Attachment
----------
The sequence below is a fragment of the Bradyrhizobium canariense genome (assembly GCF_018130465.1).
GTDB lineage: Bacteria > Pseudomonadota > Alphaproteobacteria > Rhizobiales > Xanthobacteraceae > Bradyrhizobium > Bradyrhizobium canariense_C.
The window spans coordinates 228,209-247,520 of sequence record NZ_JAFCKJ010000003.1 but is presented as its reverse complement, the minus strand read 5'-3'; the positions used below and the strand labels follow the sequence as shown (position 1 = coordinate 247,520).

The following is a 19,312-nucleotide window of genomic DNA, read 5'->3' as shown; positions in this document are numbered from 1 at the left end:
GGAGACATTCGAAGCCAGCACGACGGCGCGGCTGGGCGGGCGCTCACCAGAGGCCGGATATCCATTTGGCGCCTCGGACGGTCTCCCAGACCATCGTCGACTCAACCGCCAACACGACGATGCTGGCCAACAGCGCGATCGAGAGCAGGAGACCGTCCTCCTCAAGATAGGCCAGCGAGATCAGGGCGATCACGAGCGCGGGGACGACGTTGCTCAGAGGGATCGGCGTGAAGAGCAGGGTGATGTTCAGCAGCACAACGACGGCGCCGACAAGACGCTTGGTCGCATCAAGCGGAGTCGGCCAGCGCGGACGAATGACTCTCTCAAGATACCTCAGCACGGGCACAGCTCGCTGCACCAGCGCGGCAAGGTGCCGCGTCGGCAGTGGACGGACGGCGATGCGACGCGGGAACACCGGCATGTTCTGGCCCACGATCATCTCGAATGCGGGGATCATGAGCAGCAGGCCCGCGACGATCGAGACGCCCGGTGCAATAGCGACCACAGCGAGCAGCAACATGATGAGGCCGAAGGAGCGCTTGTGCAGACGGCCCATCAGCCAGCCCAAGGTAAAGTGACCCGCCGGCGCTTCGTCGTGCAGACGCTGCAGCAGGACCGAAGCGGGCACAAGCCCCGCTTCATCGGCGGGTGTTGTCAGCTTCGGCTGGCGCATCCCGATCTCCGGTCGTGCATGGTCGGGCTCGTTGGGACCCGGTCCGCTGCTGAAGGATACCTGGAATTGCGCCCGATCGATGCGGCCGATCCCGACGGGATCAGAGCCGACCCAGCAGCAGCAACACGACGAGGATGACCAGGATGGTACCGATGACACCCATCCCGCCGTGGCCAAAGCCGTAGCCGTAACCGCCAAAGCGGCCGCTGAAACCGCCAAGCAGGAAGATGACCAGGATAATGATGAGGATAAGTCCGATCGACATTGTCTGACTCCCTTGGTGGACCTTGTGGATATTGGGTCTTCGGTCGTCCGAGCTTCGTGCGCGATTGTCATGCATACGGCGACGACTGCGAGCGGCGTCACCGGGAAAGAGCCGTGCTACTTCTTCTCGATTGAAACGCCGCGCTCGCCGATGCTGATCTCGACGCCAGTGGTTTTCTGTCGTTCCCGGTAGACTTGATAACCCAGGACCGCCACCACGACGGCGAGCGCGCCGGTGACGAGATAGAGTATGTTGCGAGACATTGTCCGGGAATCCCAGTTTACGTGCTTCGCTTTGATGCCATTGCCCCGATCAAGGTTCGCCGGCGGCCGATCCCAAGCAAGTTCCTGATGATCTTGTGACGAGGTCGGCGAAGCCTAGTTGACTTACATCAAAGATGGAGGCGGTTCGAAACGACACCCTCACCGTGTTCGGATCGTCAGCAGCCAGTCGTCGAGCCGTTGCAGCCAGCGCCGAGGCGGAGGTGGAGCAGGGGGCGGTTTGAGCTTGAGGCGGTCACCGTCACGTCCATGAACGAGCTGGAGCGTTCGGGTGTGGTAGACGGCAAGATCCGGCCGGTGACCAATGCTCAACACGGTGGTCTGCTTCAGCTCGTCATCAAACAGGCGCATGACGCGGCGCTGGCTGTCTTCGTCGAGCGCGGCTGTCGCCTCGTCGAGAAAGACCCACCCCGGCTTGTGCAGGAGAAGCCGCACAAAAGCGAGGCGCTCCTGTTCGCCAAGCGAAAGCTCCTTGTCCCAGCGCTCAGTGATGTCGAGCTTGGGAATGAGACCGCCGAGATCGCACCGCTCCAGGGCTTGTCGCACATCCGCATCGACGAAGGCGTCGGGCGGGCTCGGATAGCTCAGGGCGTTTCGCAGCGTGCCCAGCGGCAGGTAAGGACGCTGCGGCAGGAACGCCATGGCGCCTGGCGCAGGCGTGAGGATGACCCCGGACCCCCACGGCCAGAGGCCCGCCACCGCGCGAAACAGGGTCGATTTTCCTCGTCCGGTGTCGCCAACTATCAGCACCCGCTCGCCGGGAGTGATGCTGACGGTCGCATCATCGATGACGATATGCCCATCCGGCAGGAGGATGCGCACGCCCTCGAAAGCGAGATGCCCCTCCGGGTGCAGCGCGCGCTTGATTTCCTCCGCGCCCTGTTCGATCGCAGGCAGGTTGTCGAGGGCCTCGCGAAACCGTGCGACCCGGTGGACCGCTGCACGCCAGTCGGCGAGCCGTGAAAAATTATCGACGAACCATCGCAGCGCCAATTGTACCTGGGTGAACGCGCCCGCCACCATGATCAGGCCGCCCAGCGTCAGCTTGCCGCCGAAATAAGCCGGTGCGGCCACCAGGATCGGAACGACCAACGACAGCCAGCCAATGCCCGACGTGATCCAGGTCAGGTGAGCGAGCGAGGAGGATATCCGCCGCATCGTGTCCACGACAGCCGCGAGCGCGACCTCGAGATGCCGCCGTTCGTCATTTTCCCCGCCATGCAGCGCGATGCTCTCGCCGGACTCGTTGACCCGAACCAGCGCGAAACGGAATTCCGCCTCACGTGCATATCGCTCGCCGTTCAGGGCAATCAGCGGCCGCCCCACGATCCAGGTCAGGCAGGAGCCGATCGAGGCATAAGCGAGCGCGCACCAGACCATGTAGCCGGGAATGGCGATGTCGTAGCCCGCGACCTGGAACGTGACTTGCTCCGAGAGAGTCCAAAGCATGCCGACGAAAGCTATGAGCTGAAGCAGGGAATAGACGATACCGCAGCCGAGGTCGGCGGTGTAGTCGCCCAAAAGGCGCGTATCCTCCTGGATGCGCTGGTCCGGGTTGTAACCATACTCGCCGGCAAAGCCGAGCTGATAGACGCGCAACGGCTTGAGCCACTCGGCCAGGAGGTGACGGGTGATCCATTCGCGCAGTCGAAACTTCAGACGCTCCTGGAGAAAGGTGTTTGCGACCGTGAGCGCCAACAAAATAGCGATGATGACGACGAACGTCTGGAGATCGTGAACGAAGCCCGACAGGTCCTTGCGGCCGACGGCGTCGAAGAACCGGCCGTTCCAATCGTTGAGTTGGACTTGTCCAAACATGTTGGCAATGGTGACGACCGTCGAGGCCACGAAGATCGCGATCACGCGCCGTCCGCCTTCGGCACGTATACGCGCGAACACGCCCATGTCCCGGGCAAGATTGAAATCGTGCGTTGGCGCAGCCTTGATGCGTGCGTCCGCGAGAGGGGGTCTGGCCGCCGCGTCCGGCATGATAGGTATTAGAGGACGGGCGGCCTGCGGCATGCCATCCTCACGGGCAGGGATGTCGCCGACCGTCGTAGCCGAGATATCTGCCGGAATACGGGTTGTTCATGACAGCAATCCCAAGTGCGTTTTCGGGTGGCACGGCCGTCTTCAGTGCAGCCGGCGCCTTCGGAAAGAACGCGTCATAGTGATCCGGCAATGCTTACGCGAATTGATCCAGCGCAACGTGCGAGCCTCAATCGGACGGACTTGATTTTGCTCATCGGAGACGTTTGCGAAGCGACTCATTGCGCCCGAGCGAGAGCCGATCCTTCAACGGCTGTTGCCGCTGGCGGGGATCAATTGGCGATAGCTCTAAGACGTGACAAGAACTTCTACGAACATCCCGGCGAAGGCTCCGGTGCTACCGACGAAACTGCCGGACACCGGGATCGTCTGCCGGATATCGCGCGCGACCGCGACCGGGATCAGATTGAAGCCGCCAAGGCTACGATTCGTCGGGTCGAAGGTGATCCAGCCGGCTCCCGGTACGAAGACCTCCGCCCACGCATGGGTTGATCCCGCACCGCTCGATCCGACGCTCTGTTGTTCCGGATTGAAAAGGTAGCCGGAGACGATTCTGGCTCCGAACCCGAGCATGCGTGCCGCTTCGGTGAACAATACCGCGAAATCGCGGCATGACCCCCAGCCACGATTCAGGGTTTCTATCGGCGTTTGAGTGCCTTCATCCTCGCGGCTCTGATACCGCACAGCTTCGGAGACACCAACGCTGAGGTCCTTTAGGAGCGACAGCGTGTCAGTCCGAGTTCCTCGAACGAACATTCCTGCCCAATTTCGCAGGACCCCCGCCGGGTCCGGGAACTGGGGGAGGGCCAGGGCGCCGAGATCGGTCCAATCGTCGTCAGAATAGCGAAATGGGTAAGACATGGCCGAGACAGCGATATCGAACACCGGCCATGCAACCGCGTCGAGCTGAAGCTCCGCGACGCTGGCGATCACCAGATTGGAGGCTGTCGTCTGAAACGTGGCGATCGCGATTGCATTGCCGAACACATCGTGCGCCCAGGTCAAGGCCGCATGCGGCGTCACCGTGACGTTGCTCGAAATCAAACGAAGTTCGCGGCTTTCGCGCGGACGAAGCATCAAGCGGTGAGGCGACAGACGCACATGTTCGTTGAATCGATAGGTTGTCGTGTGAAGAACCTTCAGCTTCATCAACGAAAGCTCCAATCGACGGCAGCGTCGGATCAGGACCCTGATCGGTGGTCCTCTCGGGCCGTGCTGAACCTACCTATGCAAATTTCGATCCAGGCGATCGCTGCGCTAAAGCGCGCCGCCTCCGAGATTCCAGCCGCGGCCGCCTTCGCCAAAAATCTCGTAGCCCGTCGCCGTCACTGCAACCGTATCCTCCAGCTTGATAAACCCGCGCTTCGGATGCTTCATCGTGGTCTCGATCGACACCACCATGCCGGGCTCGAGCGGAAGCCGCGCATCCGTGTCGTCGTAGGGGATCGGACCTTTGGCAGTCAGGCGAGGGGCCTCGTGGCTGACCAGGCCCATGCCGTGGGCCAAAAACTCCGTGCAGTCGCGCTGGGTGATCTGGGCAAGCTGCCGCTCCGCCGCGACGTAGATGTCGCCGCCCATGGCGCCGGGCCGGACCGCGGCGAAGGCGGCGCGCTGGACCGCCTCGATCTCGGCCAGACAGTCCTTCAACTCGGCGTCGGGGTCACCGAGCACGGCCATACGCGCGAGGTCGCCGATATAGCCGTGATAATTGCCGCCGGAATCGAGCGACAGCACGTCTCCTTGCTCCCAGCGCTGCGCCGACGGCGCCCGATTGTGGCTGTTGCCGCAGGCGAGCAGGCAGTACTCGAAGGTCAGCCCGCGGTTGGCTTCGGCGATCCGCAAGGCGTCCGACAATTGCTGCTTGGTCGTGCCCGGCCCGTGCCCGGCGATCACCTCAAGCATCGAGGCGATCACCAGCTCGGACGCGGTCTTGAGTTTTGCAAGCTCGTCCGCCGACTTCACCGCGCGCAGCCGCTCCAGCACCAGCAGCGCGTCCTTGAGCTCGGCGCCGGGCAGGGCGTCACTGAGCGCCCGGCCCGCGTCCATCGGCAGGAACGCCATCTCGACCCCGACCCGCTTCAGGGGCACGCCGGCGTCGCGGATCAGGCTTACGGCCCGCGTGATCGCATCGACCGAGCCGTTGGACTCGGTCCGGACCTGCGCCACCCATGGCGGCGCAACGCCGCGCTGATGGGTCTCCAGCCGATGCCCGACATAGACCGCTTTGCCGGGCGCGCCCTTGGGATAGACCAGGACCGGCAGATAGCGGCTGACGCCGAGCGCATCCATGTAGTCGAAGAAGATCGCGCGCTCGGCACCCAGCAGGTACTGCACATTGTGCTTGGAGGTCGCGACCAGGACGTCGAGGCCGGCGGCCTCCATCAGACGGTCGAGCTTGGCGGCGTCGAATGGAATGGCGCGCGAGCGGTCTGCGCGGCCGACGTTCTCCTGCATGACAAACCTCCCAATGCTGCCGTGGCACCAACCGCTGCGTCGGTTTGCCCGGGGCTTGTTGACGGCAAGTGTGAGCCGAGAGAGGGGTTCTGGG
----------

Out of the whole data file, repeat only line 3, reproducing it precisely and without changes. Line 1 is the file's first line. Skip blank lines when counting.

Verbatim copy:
The window spans coordinates 228,209-247,520 of sequence record NZ_JAFCKJ010000003.1 but is presented as its reverse complement, the minus strand read 5'-3'; the positions used below and the strand labels follow the sequence as shown (position 1 = coordinate 247,520).